Will Berson '98: Oscar Nominee
Berson is one of the screenwriters of Judas and the Black Messiah, which tells the story of the 1969 assassination of 21-year-old Illinois Black Panther Party Chairman Fred Hampton and the FBI informant who betrayed him.
Will Berson ’98 owns a single winter jacket that has remained mostly untouched since he moved to Los Angeles two decades ago. It finally came in handy in December 2019, when he flew to Cleveland to watch two weeks of shooting for Judas and the Black Messiah, a film he cowrote with director Shaka King.
“My first shoot was at night in an abandoned, unheated church,” he recalls. “Much of the crew wore snowsuits. Twenty years in L.A. left me soft and unprepared.”
Rewind to summer 2014, when back-to-back police killings of two unarmed Black men, Eric Garner and Michael Brown, set Berson off. For years, he’d considered writing a screenplay about the government-orchestrated assassination of 21-year-old Illinois Black Panther Party Chairman Fred Hampton in 1969—a story he’d heard from his parents, Bob Berson ’65 and Robin Berson BMC ’67. The deaths of Garner and Brown spurred him to start typing.
“My parents always tried to instill in me values about social justice and awareness of injustices,” says Berson, who has worked in television as a writers’ assistant on Arrested Development and a writer on Scrubs.
“Ultimately, with the ubiquity of cell phone cameras, every few weeks there was new footage of another Black man, woman, or child being murdered by the police, and it felt necessary to tell Fred Hampton’s story to emphasize that these horrible things that are happening are not outliers—they are the status quo.”
Unbeknownst to Berson, a friend passed along his completed script, which reached King—who had been planning a similar project with writer-actors Kenny and Keith Lucas. They merged efforts and got the movie made: Judas and the Black Messiah, starring Daniel Kaluuya as Hampton and LaKeith Stanfield as the FBI informant who betrayed him, premiered at the 2021 Sundance Film Festival and streamed on HBO Max in February.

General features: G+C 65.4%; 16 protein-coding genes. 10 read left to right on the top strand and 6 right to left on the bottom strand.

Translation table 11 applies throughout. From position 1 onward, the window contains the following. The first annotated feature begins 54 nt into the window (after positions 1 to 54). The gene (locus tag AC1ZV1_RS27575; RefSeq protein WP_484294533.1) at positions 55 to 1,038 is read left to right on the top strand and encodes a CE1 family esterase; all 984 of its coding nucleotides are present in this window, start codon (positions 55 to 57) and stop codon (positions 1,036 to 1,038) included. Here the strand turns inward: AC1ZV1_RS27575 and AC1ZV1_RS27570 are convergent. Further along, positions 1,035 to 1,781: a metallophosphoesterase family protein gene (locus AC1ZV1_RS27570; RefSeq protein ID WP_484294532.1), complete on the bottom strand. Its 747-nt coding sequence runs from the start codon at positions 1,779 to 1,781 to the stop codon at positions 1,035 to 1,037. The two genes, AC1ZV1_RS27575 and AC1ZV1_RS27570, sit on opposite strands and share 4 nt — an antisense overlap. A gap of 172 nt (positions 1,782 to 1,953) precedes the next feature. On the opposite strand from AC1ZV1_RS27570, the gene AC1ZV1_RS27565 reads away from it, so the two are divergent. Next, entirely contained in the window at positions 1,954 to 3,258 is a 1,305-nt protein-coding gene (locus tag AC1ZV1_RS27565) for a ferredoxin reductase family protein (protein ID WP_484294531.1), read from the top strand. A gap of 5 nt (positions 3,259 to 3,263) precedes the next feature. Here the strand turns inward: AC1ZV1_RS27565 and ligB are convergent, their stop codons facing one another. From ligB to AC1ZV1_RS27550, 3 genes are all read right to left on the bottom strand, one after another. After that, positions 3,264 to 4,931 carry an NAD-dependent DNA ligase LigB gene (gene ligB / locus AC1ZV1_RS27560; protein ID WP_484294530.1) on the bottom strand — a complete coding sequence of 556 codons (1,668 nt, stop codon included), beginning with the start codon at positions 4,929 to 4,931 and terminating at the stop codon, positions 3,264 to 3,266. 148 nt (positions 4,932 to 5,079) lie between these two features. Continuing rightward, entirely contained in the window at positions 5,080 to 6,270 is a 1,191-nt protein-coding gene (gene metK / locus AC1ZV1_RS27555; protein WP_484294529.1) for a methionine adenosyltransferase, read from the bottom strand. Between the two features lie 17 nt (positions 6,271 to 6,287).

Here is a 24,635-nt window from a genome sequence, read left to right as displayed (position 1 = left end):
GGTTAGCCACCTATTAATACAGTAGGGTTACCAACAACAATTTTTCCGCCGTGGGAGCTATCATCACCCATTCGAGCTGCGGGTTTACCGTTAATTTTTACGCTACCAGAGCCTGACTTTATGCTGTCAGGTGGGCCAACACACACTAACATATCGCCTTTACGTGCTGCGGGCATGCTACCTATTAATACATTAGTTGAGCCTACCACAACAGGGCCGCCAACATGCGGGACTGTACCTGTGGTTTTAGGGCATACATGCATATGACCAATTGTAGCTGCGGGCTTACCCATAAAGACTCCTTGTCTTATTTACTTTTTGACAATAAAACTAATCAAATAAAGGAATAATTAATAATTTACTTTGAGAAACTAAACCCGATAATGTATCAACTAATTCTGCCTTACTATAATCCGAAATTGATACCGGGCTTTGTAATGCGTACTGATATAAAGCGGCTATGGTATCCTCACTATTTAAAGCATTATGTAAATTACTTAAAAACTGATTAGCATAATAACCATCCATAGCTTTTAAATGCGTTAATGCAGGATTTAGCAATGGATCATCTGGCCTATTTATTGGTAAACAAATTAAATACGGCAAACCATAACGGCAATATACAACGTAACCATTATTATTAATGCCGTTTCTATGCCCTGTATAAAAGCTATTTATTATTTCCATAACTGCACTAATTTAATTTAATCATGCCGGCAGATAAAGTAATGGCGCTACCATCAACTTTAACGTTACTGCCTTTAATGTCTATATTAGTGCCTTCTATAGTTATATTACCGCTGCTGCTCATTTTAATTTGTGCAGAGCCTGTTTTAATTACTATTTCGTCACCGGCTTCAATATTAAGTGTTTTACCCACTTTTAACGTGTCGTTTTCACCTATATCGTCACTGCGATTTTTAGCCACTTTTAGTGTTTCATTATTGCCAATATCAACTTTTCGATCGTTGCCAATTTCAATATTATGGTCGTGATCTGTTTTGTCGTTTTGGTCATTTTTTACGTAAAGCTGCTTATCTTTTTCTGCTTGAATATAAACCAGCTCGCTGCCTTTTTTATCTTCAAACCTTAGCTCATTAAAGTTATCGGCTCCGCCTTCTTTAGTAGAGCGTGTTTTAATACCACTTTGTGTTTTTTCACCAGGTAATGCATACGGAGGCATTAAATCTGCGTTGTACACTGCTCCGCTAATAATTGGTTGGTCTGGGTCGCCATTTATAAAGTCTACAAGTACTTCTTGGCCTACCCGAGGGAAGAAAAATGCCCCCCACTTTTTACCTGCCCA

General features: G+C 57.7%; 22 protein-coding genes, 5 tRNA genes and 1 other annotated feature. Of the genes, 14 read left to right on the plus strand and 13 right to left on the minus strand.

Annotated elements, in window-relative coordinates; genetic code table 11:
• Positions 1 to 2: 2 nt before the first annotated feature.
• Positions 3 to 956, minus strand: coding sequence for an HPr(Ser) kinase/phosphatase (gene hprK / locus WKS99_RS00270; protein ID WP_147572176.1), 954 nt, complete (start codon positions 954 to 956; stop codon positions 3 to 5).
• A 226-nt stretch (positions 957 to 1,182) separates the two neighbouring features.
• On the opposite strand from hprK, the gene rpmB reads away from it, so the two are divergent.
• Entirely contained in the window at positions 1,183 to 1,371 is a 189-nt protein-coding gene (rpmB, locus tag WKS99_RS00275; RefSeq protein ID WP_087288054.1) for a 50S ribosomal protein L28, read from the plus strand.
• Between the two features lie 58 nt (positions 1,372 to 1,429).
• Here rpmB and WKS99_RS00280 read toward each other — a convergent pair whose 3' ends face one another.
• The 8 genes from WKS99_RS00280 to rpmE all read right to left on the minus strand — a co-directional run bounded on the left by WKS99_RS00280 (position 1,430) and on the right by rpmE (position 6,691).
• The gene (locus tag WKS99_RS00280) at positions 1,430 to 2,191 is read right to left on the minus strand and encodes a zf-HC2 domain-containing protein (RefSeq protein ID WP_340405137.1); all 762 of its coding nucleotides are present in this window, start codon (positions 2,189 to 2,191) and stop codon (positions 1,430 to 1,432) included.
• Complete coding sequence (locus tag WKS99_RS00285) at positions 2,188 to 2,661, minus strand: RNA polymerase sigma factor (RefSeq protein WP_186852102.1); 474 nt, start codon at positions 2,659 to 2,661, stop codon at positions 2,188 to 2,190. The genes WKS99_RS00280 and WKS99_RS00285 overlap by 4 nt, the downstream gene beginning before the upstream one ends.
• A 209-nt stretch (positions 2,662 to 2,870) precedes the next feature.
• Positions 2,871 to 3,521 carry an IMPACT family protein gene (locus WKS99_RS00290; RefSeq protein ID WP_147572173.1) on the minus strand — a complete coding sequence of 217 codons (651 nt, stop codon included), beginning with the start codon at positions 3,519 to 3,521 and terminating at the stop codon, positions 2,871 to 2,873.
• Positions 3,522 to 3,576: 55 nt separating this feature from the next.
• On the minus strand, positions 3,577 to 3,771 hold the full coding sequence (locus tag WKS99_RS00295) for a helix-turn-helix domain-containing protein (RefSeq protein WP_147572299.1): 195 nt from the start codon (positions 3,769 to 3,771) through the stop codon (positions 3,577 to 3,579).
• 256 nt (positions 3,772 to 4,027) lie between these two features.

The project is the first about Hampton to come to fruition, Berson says, due to a “real and concerted effort to erase him” as well as reluctance from Hampton’s partner, Akua Njeri, and son, Fred Jr., whom Njeri delivered three weeks after attempting to shield a sleeping Hampton with her body during the raid that killed him.
“It is by design that there is little written or taught about Fred Hampton, and understandably, the family doesn’t trust Hollywood,” Berson says. Getting their blessing was a protracted process. “The most intense point was when I met Akua and Fred Jr. in Fred Sr.’s childhood home in Chicago. Looking into their eyes and hearing their stories—the realness of what we were doing hit home.”
Sharing Hampton’s story with the world matters most to Berson, but a welcome bonus has been the critical acclaim the film has received—along with five Oscar nominations, including one for best original screenplay. The positive reception has served as a sort of salve for Berson and his family following the death of his sister, Jessica Berson ’94, from cancer in August 2019.
“My parents’ enthusiasm for the movie is genuine, but there’s also this component of us being desperate for anything good to happen,” Berson says. “This whole experience has been super bittersweet, because I just want to talk about it with my sister.”
As for what’s next, Berson is in the process of pitching a couple of TV shows and a sci-fi feature. A survivor of a congenital heart defect that has required multiple surgeries, he also continues routine checkups with his cardiologist, Kevin Shannon ’83, who founded a camp for children with heart disease where Berson used to volunteer as a counselor.
“What struck me about all the kids who’d faced heart problems was how completely empathetic they were,” he remembers. “That is a requisite quality for an artist of any medium. Who knows—maybe that’s part of why I do what I do?”